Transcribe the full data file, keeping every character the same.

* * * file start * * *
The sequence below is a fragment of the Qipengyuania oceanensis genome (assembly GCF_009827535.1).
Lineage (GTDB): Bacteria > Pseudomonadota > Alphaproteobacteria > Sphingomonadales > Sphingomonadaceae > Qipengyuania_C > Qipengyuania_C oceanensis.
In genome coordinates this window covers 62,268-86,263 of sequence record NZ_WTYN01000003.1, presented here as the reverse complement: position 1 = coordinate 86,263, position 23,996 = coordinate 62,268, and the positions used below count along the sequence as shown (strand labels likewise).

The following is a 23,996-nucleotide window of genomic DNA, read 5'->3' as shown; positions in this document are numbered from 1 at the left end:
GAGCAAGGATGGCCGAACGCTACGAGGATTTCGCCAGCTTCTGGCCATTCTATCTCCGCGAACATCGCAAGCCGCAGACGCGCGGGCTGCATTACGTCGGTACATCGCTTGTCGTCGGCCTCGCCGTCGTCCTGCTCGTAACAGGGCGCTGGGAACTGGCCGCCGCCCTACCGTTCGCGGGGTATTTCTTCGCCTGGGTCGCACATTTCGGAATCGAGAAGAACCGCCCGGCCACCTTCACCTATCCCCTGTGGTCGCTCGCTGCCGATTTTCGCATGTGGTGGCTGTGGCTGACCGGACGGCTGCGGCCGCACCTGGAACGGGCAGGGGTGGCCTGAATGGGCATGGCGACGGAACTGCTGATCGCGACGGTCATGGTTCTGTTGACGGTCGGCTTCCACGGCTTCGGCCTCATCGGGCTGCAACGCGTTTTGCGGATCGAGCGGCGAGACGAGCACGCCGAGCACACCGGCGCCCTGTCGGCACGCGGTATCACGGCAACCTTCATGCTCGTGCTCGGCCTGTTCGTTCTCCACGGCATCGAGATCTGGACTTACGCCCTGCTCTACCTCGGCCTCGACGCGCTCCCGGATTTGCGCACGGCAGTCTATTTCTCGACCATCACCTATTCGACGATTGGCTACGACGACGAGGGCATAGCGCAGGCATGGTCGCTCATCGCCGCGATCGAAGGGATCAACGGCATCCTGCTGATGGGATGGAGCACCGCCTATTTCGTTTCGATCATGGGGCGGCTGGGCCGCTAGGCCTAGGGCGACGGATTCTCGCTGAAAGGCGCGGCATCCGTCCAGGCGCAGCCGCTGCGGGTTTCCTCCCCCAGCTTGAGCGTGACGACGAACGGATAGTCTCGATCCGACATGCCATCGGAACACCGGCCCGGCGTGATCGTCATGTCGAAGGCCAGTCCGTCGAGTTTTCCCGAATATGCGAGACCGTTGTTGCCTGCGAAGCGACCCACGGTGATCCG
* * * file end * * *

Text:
The sequence below is a fragment of the Qipengyuania oceanensis genome (assembly GCF_009827535.1).
Lineage (GTDB): Bacteria > Pseudomonadota > Alphaproteobacteria > Sphingomonadales > Sphingomonadaceae > Qipengyuania_C > Qipengyuania_C oceanensis.
In genome coordinates this window covers 62,268-86,263 of sequence record NZ_WTYN01000003.1, presented here as the reverse complement: position 1 = coordinate 86,263, position 23,996 = coordinate 62,268, and the positions used below count along the sequence as shown (strand labels likewise).

The following is a 23,996-nucleotide window of genomic DNA, read 5'->3' as shown; positions in this document are numbered from 1 at the left end:
GAGCAAGGATGGCCGAACGCTACGAGGATTTCGCCAGCTTCTGGCCATTCTATCTCCGCGAACATCGCAAGCCGCAGACGCGCGGGCTGCATTACGTCGGTACATCGCTTGTCGTCGGCCTCGCCGTCGTCCTGCTCGTAACAGGGCGCTGGGAACTGGCCGCCGCCCTACCGTTCGCGGGGTATTTCTTCGCCTGGGTCGCACATTTCGGAATCGAGAAGAACCGCCCGGCCACCTTCACCTATCCCCTGTGGTCGCTCGCTGCCGATTTTCGCATGTGGTGGCTGTGGCTGACCGGACGGCTGCGGCCGCACCTGGAACGGGCAGGGGTGGCCTGAATGGGCATGGCGACGGAACTGCTGATCGCGACGGTCATGGTTCTGTTGACGGTCGGCTTCCACGGCTTCGGCCTCATCGGGCTGCAACGCGTTTTGCGGATCGAGCGGCGAGACGAGCACGCCGAGCACACCGGCGCCCTGTCGGCACGCGGTATCACGGCAACCTTCATGCTCGTGCTCGGCCTGTTCGTTCTCCACGGCATCGAGATCTGGACTTACGCCCTGCTCTACCTCGGCCTCGACGCGCTCCCGGATTTGCGCACGGCAGTCTATTTCTCGACCATCACCTATTCGACGATTGGCTACGACGACGAGGGCATAGCGCAGGCATGGTCGCTCATCGCCGCGATCGAAGGGATCAACGGCATCCTGCTGATGGGATGGAGCACCGCCTATTTCGTTTCGATCATGGGGCGGCTGGGCCGCTAGGCCTAGGGCGACGGATTCTCGCTGAAAGGCGCGGCATCCGTCCAGGCGCAGCCGCTGCGGGTTTCCTCCCCCAGCTTGAGCGTGACGACGAACGGATAGTCTCGATCCGACATGCCATCGGAACACCGGCCCGGCGTGATCGTCATGTCGAAGGCCAGTCCGTCGAGTTTTCCCGAATATGCGAGACCGTTGTTGCCTGCGAAGCGACCCACGGTGATCCG